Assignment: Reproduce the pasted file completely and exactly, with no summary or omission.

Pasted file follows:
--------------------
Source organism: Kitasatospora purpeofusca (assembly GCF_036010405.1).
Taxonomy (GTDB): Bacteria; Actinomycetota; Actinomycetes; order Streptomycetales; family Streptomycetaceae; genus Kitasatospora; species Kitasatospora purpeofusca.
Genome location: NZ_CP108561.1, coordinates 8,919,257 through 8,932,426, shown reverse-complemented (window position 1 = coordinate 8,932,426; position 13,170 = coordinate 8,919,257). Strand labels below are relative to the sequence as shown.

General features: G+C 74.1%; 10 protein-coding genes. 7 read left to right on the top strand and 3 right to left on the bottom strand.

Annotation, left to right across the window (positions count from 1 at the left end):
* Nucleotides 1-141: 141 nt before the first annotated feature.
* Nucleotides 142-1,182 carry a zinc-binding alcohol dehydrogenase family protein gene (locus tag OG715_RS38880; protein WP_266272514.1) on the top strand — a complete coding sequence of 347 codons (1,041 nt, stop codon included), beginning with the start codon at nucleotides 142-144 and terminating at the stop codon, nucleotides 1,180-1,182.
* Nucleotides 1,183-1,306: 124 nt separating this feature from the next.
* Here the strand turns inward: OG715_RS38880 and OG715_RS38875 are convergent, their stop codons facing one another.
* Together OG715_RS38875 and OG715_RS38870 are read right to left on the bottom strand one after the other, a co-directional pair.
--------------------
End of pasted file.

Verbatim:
Source organism: Kitasatospora purpeofusca (assembly GCF_036010405.1).
Taxonomy (GTDB): Bacteria; Actinomycetota; Actinomycetes; order Streptomycetales; family Streptomycetaceae; genus Kitasatospora; species Kitasatospora purpeofusca.
Genome location: NZ_CP108561.1, coordinates 8,919,257 through 8,932,426, shown reverse-complemented (window position 1 = coordinate 8,932,426; position 13,170 = coordinate 8,919,257). Strand labels below are relative to the sequence as shown.

General features: G+C 74.1%; 10 protein-coding genes. 7 read left to right on the top strand and 3 right to left on the bottom strand.

Annotation, left to right across the window (positions count from 1 at the left end):
* Nucleotides 1-141: 141 nt before the first annotated feature.
* Nucleotides 142-1,182 carry a zinc-binding alcohol dehydrogenase family protein gene (locus tag OG715_RS38880; protein WP_266272514.1) on the top strand — a complete coding sequence of 347 codons (1,041 nt, stop codon included), beginning with the start codon at nucleotides 142-144 and terminating at the stop codon, nucleotides 1,180-1,182.
* Nucleotides 1,183-1,306: 124 nt separating this feature from the next.
* Here the strand turns inward: OG715_RS38880 and OG715_RS38875 are convergent, their stop codons facing one another.
* Together OG715_RS38875 and OG715_RS38870 are read right to left on the bottom strand one after the other, a co-directional pair.